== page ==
While this does borrow a license about zombies, a game subject that has been visited before, Telltale has gone and made up a new story that ties into the comics and gives us some compelling new characters. They’ve also shaken up the adventure game expectations a bit by giving us a branching story where choices you make shape your experience as you play, something we’ve really not seen in an adventure title before this. So while it’s combining elements we’ve seen in other genres, it’s doing it well and telling us a compelling story and giving the same as a gaming experience as well.
My first play through the outside world ceased to exist. I put on my headphones and played the whole way through. This had me on the edge of my seat through most of it. There was a nice bit of slow down while we investigate the farm and then it amps back up again as the mystery and other plot issues creep into the picture. At the end of it I wanted more. Yeah this is easily on par with some of the other addicting titles I’ve played in the past year. Being a great and faithful translation of the comic to the video game world won’t hurt this games chances, In fact this has been one of Telltale’s biggest sellers according to their reports. It feels polished and plays great.
I did have a few issues this go around. For some reason when I updated on Friday night, and this could have something to do with the big ass storm that went through my area knocking out my power and internet, I lost my game saves from Episode 1. I haven’t heard or seen this happening to anyone else. Also, I did have some loading glitches and had to change it to compatibility mode when last time I didn’t. I didn’t bother swapping drivers yet because I wanted to get through to review and I had it working. Just a head’s up though for people who might be running nVidia and Windows 7 64-bit on their PC. I will be tinkering to see if I can smooth out my issues or at least verify if those issues are in the game itself. Right now I’m attributing it to the power and internet spasm my laptop went through, especially since when I loaded it up just to test it ran smooth without the jitters, but it’s still in compatibility mode only. Still has yet to crash to desktop on me or lock-up. I’m thinking it was just a weird weekend overall.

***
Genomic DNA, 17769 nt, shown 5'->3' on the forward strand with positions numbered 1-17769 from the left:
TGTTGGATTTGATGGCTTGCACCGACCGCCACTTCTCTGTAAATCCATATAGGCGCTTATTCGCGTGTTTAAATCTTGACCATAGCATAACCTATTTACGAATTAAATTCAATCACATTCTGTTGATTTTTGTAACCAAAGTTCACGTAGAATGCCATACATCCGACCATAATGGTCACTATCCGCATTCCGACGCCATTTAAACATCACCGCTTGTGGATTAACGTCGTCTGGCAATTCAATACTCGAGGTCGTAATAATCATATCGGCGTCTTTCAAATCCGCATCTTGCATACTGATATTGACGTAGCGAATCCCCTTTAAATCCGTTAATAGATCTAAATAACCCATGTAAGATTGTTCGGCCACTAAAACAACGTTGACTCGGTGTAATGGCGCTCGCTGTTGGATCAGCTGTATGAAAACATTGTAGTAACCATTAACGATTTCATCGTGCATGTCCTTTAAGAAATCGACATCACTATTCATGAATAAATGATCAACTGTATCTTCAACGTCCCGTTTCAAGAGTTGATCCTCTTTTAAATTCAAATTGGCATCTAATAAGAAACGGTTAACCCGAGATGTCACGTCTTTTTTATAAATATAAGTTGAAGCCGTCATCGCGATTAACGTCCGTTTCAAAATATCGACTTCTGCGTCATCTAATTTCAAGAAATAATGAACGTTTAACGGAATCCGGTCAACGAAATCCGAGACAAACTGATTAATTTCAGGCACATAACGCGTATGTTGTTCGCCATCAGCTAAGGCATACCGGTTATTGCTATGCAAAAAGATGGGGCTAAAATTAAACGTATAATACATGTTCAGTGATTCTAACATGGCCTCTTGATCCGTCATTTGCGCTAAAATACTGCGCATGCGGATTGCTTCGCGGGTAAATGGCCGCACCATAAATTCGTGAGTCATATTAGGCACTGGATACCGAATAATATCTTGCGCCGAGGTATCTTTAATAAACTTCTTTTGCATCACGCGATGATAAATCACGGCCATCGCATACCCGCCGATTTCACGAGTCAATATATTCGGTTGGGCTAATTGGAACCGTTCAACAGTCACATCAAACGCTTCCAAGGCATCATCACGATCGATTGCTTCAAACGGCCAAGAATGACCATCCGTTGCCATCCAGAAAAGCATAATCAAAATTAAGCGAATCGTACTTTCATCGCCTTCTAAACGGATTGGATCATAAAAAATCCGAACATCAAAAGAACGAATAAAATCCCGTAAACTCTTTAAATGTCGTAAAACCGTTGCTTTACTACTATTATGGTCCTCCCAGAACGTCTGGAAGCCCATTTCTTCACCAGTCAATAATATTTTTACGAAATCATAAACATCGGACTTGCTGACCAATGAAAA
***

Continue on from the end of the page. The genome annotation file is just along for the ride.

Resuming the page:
Control and Gameplay: Amazing
Appeal Factor: Very Good
FINAL SCORE: INCREDIBLE GAME
Short Attention Span Summary
The Walking Dead Episode 2 continues to be a shot in the arm for episodic release titles, and for the adventure genre. It continues with its story mechanic we’d only really seen in RPGs and runs with it and does it extremely well. The game has the tone from the comics down to a story-telling science, and since it’s not directly tied into the main story, fans of the TV show can enjoy this as well without worrying about spoiling the tv show for themselves. Personally I’m actually enjoying the video game release more. It plays extremely well, feels polished, and is on my must buy list for horror fans, fans of the comic or show, or people who just want something new in an adventure title. The Walking Dead is a fantastic translation of the themes and characters from the comic book while giving us some fresh faces to experience it through, and I think it should be on everyone’s radar.